Paul Preston is a renowned historian, and is considered one of the world’s leading experts on 20th-century Spanish history. His book on the genocidal actions taken against Spanish civilians between 1936 and 1945 is an important resource that has changed historiography on the period.
A new book has entered international debates on German soldiers and war crimes with a vengeance: Soldaten, heralded by the German political magazine Der Spiegel (as the dust jacket states) as ‘nothing short of a sensation … The myth that the Nazi-era German armed forces [were] not involved in war crimes persisted for decades after the war.
When comparing European agriculture in the early 1960s with that existing before the First World War, two principal differences are evident. Firstly, the productivity of agriculture in the 1960s was considerably higher, principally as the consequence of the intensive use of modern technologies such as modern machinery, fertilisers, pesticides or hybrid seeds.
‘It is astonishing’, states Panikos Panayi in the opening sentence of his monograph, ‘that almost a century after the outbreak of the First World War, no academic study has yet appeared upon the experiences of German prisoners of war in Britain’ (p. 1).
This is a very personal book, first published in Polish in 2006. The author, Aleksandra Ziolkowska-Boehm, tells the story of Cezaria Ilyin Szymańska, a personal friend who participated in the Warsaw Rising of 1944. Kaia is the name under which the heroine is known to her friends.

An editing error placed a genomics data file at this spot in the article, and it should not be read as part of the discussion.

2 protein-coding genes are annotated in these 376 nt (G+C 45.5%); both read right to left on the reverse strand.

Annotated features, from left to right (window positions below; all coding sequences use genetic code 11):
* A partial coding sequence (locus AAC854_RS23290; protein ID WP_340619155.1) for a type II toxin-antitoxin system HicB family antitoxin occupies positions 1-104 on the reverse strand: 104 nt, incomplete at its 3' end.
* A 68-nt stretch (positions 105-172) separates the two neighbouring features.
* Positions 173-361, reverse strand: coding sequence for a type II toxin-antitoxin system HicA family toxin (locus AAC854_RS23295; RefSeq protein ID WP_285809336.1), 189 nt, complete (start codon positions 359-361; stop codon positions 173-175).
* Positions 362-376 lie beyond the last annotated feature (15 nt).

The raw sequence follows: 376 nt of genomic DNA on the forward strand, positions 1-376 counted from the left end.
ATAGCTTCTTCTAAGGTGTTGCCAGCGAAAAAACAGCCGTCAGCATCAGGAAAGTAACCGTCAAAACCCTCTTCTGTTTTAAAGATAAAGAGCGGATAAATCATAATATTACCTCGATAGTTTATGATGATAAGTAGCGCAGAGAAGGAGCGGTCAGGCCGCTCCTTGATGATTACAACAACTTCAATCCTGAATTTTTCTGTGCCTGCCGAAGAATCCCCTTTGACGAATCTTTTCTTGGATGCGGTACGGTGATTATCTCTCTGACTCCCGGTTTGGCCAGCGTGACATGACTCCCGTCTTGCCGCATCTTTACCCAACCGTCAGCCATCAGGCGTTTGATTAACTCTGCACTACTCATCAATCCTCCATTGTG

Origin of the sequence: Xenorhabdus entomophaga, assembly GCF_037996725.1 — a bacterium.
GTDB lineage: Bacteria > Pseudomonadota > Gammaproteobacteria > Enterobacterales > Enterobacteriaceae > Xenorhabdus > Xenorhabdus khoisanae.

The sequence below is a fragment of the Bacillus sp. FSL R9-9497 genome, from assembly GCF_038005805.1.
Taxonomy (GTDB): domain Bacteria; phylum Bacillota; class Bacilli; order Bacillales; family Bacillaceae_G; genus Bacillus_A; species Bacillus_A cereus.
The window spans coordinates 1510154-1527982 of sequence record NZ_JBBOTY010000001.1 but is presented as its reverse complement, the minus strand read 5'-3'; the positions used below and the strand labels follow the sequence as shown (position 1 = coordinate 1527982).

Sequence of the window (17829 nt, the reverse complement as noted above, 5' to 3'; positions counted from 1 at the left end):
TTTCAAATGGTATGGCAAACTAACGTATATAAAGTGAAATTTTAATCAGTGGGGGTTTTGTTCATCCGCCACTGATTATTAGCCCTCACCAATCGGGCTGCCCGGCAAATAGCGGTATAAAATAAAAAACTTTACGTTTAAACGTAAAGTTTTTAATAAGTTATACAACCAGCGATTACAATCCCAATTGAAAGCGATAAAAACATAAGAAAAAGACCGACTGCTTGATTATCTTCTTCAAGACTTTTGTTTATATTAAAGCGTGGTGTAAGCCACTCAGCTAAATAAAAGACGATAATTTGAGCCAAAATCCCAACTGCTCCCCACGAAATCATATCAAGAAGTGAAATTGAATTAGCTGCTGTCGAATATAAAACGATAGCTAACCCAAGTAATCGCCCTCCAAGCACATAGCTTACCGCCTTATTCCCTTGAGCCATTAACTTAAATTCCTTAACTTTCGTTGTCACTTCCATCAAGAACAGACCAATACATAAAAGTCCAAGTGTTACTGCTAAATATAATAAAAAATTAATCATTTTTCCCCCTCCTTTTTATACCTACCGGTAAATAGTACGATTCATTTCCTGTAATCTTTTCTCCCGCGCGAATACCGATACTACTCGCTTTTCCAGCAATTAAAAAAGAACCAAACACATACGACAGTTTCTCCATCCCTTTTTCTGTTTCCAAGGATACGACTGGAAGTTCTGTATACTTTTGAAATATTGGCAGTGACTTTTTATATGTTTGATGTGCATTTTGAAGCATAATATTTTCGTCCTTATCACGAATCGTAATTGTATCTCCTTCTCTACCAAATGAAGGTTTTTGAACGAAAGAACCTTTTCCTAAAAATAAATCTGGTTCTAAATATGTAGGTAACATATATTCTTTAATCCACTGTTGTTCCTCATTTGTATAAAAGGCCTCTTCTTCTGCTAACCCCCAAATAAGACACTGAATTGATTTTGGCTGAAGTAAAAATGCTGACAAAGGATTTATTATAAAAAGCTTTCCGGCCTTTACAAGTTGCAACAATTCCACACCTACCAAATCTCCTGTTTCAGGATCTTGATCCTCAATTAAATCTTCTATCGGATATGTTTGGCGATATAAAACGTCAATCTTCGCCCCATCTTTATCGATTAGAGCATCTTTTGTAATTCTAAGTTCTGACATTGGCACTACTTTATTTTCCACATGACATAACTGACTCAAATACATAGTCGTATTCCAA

Chris Pearson’s Mobilizing Nature: The Environmental History of War and Militarization in Modern France is a recent offering from the ever-growing subfield of environmental history that is focusing on the relationship between militaries, war and environment.
Timing counts for so much in publishing and that is never clearer than when a major anniversary approaches. With the centenary of the First World War not yet actually upon us, there has already been a rush of publications. Meanwhile, just as many of the grandest television and radio programmes promised by the BBC have already been aired. Do we know anything we did not know a year or two ago?
While there has been sustained focus on modern women’s relationship to their culture and society, and, with the upcoming centennial commemorations of the First World War a surge of renewed interest in the art generated by the conflict, war-related imagery produced by women artists remains largely overlooked.
The study of war and memory has been popular amongst cultural historians for over two decades, yet scholarly interest in the subject shows no sign of abating. Indeed, as this collection demonstrates, memory remains a fruitful area of research, particularly if approached from a comparative perspective.